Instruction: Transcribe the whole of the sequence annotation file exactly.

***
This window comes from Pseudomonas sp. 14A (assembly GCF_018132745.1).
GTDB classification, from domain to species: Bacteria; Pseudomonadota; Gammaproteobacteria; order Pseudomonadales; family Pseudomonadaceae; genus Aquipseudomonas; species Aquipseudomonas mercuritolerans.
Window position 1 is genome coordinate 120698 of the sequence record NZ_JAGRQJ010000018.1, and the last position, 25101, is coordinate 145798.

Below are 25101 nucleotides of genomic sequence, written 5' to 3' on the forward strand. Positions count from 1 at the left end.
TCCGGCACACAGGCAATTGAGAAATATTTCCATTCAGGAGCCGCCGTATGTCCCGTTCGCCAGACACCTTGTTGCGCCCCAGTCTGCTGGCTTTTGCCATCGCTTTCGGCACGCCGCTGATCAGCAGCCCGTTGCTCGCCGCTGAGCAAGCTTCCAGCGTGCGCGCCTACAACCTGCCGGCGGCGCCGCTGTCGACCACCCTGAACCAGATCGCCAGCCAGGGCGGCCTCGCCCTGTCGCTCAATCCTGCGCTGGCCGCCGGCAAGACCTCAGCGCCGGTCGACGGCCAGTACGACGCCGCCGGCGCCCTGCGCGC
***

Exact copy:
This window comes from Pseudomonas sp. 14A (assembly GCF_018132745.1).
GTDB classification, from domain to species: Bacteria; Pseudomonadota; Gammaproteobacteria; order Pseudomonadales; family Pseudomonadaceae; genus Aquipseudomonas; species Aquipseudomonas mercuritolerans.
Window position 1 is genome coordinate 120698 of the sequence record NZ_JAGRQJ010000018.1, and the last position, 25101, is coordinate 145798.

Below are 25101 nucleotides of genomic sequence, written 5' to 3' on the forward strand. Positions count from 1 at the left end.
TCCGGCACACAGGCAATTGAGAAATATTTCCATTCAGGAGCCGCCGTATGTCCCGTTCGCCAGACACCTTGTTGCGCCCCAGTCTGCTGGCTTTTGCCATCGCTTTCGGCACGCCGCTGATCAGCAGCCCGTTGCTCGCCGCTGAGCAAGCTTCCAGCGTGCGCGCCTACAACCTGCCGGCGGCGCCGCTGTCGACCACCCTGAACCAGATCGCCAGCCAGGGCGGCCTCGCCCTGTCGCTCAATCCTGCGCTGGCCGCCGGCAAGACCTCAGCGCCGGTCGACGGCCAGTACGACGCCGCCGGCGCCCTGCGCGC